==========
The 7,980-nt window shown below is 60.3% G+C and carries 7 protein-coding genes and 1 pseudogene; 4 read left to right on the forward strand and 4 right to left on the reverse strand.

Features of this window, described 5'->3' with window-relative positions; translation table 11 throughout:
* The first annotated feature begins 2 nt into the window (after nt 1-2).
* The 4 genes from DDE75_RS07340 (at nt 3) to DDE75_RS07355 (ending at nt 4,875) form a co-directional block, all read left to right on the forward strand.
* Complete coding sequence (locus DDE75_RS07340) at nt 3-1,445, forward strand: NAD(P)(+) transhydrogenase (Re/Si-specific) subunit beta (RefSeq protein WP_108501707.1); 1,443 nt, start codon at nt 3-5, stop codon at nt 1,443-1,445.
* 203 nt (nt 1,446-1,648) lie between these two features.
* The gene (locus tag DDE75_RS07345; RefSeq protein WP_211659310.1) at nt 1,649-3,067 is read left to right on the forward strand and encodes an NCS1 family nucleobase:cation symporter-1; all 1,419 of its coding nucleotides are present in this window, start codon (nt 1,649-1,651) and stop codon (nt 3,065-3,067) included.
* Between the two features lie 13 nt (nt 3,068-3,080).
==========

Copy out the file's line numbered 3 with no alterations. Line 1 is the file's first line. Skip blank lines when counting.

* The first annotated feature begins 2 nt into the window (after nt 1-2).